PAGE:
and then hiding your secret technique for making it amazing
There was a way.
You had a way for everything
The tightest good night tuck-ins ever.
Scarcely able to breathe,
toasted sandwiched, on a press
Winter time with its chills,
meant Vicks sandpapered into my chest and back
with your chapped, builder hands.
And the squishy jube kind of Throaties lozenges snuck from your private stash
in the bedside drawer,
or the truck.
with daylight savings leaking through all of the closed venetians
Cicadas in stereo
Sticky and hot and tired and irritable and unable to fall asleep
Occasionally you would notice
in the ad-break
and waft a breeze over me with my thin blue and white sheets
Your genuine wonder
at the world around you,
at the baby birds in their nest
woven into the eventually doomed lemon-drink tree
You propped up your homemade wooden ladder
and fetched me to see them too
tiny and ugly with their bulgy closed eyes and wide open chirpy mouths
Delighted and quiet we watched them.
After heavy rain,
we’d climb in the truck, drive over all of the bridges
and look at all of the rivers
Cyclone Bola led to hours of driving,
looking at all of the farmland collapsed, ruined, and sodden.
So much wonder and fascination.
So much insistence that I see it too
Thank you for taking me.
Your truck with its particular engine noise,
and quirky windows
the smell of sawdust and oil
the rattle of tools on the floor
having to perch my feet on top of the pile
in front of the passenger seat
You’d brake at the letterbox daily
on your return home from work
letting me run out to you,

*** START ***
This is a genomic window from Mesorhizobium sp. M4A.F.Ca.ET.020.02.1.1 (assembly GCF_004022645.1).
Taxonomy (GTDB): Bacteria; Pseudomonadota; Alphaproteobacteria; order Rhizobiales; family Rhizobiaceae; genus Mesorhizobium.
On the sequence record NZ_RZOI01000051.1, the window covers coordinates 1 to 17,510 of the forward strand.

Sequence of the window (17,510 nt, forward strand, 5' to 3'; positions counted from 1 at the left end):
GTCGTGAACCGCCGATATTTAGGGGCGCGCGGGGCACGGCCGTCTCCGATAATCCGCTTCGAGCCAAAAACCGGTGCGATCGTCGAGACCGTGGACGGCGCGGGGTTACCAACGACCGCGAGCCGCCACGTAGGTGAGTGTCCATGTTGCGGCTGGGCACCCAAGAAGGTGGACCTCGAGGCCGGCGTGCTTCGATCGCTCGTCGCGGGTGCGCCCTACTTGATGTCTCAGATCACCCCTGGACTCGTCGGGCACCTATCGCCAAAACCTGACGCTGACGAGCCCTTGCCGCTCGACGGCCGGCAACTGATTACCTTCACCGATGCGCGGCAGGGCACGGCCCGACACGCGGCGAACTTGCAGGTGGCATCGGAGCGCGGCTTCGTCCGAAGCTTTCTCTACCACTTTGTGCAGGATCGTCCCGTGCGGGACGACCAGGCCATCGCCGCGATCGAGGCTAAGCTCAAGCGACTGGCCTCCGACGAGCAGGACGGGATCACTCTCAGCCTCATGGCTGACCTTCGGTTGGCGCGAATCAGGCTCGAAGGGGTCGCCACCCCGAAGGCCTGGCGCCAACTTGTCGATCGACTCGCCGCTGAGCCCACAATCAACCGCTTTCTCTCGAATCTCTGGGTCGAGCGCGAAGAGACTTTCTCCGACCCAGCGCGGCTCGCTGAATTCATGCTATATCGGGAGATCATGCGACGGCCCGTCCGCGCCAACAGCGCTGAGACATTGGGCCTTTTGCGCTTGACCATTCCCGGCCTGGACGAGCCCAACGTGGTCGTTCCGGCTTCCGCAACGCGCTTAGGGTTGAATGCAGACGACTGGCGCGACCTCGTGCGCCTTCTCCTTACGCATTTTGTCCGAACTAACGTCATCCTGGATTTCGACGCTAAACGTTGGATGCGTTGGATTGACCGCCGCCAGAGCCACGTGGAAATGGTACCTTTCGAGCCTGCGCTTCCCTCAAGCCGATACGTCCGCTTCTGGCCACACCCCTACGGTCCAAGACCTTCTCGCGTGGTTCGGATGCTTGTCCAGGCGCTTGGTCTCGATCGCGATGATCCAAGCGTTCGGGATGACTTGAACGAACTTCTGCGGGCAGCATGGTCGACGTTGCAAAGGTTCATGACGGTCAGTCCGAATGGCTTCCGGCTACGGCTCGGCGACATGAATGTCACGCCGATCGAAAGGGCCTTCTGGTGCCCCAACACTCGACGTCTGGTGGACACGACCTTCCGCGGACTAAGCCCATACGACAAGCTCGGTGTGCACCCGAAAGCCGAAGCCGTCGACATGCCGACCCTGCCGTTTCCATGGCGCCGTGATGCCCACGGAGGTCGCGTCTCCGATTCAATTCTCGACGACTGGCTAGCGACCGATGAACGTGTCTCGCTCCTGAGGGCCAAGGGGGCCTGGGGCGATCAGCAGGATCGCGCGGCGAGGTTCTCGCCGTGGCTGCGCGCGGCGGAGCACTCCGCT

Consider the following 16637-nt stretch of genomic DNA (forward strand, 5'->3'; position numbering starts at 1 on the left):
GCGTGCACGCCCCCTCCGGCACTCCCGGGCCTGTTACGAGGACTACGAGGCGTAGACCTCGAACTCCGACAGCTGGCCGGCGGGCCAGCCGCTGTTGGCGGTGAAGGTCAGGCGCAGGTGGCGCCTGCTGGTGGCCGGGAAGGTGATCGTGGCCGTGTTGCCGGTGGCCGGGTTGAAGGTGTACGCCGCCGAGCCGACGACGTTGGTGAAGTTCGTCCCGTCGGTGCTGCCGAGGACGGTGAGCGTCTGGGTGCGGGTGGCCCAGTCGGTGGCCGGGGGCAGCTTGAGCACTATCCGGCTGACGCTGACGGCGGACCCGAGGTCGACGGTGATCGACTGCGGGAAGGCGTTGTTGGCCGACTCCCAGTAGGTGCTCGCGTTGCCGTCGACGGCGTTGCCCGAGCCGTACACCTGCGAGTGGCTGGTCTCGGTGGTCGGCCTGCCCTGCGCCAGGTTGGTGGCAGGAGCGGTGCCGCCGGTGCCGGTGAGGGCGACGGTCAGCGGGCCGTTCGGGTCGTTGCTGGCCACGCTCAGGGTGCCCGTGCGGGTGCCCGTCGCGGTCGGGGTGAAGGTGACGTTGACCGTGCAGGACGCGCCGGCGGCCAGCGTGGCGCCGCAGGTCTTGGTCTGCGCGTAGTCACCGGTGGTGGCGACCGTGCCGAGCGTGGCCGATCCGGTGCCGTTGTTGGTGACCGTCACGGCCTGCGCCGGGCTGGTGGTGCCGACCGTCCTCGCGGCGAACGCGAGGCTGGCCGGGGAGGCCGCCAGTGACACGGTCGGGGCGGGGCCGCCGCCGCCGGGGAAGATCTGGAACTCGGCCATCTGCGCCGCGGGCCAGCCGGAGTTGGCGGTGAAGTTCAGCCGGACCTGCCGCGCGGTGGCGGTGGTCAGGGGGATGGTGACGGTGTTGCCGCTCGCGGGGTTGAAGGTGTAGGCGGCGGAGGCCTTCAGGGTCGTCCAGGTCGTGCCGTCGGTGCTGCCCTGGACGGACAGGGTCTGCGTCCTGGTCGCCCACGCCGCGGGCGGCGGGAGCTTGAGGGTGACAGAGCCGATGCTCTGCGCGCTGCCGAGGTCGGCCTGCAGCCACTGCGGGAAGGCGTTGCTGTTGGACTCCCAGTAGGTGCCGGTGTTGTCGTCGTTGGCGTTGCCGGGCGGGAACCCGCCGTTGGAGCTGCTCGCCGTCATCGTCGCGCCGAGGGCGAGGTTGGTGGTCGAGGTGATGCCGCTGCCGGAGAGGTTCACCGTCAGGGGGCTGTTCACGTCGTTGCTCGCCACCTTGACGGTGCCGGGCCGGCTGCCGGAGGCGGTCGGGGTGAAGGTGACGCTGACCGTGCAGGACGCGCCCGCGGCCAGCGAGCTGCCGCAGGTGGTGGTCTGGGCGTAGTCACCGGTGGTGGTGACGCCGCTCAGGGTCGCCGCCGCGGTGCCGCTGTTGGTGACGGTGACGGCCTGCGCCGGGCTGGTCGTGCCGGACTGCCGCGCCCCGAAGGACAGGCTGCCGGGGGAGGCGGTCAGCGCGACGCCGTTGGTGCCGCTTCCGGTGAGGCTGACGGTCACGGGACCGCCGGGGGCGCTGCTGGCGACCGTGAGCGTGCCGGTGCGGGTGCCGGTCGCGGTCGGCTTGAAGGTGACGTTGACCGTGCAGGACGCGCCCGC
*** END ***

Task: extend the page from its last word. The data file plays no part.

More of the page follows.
climb up, hold that thin black steering wheel
and drive it into the garage
Immediately raiding behind your drivers seat
for the old vanilla bottle of milk you’d taken for smoko
warm from the long day in the heat
I loved that ritual
I remember being very small
and riding in the truck with you to the dump
You’d grin and let me know when to stand up on the seat
scratchy, broken, worn leather seat-back prickling my tiny bare arm
I held on while you swooped down that sudden drop on Springfield road
Laughing with you as I squeal, my tummy somewhere in my chest.
Nothing filled your heart more,
than your girls being kick-ass
At 3 I declared myself able to run around the block alone
told you, across from me
over the marmite, butter and pale green shakers
at the lunch table with the bumpy yellow cloth
You scoffed and said I would be too afraid
so I let myself out the door and down the road.
I can still feel the rough of the hot concrete under my small feet
hear the sound as they pound a rapid rhythm
around the corner,
past the house with the overgrown garden where Witchypoo lived
round the next corner and down
pausing (like always) to pat the black stone dog
on the wall at the brick house
thrilled at my freedom, heart bursting with it
round the third corner
past the big transformer up high with its perpetual ominous hum
finally rounding the last corner and seeing you looking for me
at the other end of the street,
expecting that I’d give up and come back the way I left.
I remember you turning around,
but your face,
and your laugh
your surprised and proud laugh
at my stubborn independence
It still, a little bit